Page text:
The Conway City Council has stepped to the plate and made good contact, but it's late in the game and rally caps are needed.
The city has arranged to purchase the YBMA Fairgrounds and will take over the youth baseball program.
More than a few curveballs are coming.
Sorting through some myths and realities:
MYTH: The YBMA program is a bad program.
Certainly not. This is a program that has provided generations of youngsters their first baseball glove, their first uniform and some of their first tastes of sports competition. It was a pioneer program decades ago and hundreds of people have worked diligently through the years to provide a fun experience, many purely because they love kids and they love baseball.
The motive from the beginning was simple - to introduce youngsters to baseball and give everyone a chance to enjoy the experience. Some good ballplayers cut their teeth on the YBMA program. More importantly, some not-so-good ones had a lot of fun. It's amazing folks have kept the program going considering the facilities.
REALITY: The YBMA facilities are an embarrassment, particularly for a growing city like Conway.
Some of the benches, dugouts and buildings, which are still actively used, are like museum pieces.
Most were built by volunteer labor, but they are old and weathered.The last major renovation and construction of ballfields and buildings, done by many manhours of volunteers, occurred in the mid-1980s.
And some of these fields are not just used by youth leagues. High school teams and Central Baptist College teams have played there. That has added to the wear and tear.
Conway's facilities are not in the ballpark with much smaller towns and communities.
MYTH: The problem is solved.
It's only a key first step. City officials cannot wave a wand and make everything right. There is a lot of work and development ahead.
What the city council did last week should have been done at least five years ago, maybe 10. It was not done because of a complex series of factors, included a defeated bond issue that would have provided funds for recreational development.
The council, faced with a demand by the public to make things better, was between the rock and the hard place: Take over the existing situation, channel major funds into it and make it as good as possible OR spend about $2 million (maybe more depending on the cost of the land) for a new but smaller complex.
This action buys some time for some long-range planning.
The first key in the development of any complex is acquiring land. The YBMA land, plus the basic structures and foundation for development, was available for a bargain price.
REALITY: The female factor will have to be part of the equation.
Several years ago, because of the lack of facilities for a rapidly growing girls softball program and the need to offer fast-pitch competition, a grassroots movement led to the creation of the Youth Softball Association of Conway.
Softball used to be part of the YBMA program but played on some of the worst fields with no place for practices.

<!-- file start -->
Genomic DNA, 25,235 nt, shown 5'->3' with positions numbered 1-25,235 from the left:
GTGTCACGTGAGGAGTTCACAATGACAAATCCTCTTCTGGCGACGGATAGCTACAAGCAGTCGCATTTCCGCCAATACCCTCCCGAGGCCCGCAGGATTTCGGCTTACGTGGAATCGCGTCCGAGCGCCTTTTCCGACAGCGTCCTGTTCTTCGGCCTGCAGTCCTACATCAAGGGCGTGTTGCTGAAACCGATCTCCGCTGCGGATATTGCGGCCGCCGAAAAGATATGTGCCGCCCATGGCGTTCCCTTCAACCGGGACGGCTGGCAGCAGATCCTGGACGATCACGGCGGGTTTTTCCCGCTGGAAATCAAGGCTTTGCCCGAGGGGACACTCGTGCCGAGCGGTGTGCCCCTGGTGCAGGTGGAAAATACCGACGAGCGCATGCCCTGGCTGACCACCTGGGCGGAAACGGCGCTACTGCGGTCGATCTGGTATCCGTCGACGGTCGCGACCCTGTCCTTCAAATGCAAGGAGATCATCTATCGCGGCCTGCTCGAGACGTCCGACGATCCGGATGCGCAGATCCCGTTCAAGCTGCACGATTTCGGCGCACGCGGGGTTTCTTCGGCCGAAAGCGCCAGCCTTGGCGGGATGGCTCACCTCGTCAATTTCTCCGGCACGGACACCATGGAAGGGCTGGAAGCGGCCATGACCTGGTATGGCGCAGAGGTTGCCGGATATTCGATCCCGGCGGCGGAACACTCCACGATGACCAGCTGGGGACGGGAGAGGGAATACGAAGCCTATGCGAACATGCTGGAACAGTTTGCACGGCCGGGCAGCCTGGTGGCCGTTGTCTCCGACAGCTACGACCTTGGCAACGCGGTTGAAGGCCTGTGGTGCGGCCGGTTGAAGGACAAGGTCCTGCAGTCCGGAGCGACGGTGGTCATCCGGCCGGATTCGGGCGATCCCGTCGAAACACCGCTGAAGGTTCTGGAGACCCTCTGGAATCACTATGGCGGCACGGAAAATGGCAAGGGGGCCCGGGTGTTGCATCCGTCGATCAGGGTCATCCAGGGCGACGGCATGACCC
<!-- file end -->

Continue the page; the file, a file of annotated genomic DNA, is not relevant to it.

YSAC developed its own program and leases UCA's Farris Complex for play. The number of strong high school girls teams in recent years in the city and county is a testament to how well that program has developed players. Space for both play and practice is still needed.
MYTH: It will now be easy to develop youth programs that meet all needs.
There's a natural philosophical tension in all youth programs nowadays.
On one hand, you have the philosophy that these are games, they should be fun for all, winning is not the primary goal, everybody should play almost equally and sports should be offered for pure recreational and team-building benefits. That's perfect for a lot of kids, possibly the majority as they move from one interest to another in their youth.
There's also a need to offer more competitive programs for more skilled players, who want a more serious approach. Those with the ability and the motivation and the support group to play more scoreboard-oriented games (and a lot more games) desire an outlet to further develop their skills for high school play and beyond.
It's just like soccer, where some youngsters prefer recreational leagues; others classic or competitive leagues.
In recent years, Conway has lost several players to surrounding communities, particularly Maumelle, which offers competitive leagues for independent teams and furnish them with both fine facilities and practice space.
Enhancing a program and facilities that can address recreational needs, competitive and developmental needs plus accommodating girls teams will be a major, major challenge.
The process is even trickier considering Conway is already way behind most communities of its size.
What has been done is a major first step toward a quality program for a community that seems to be getting younger every day.
While Conway officials are off and running, first base is still a few strides away.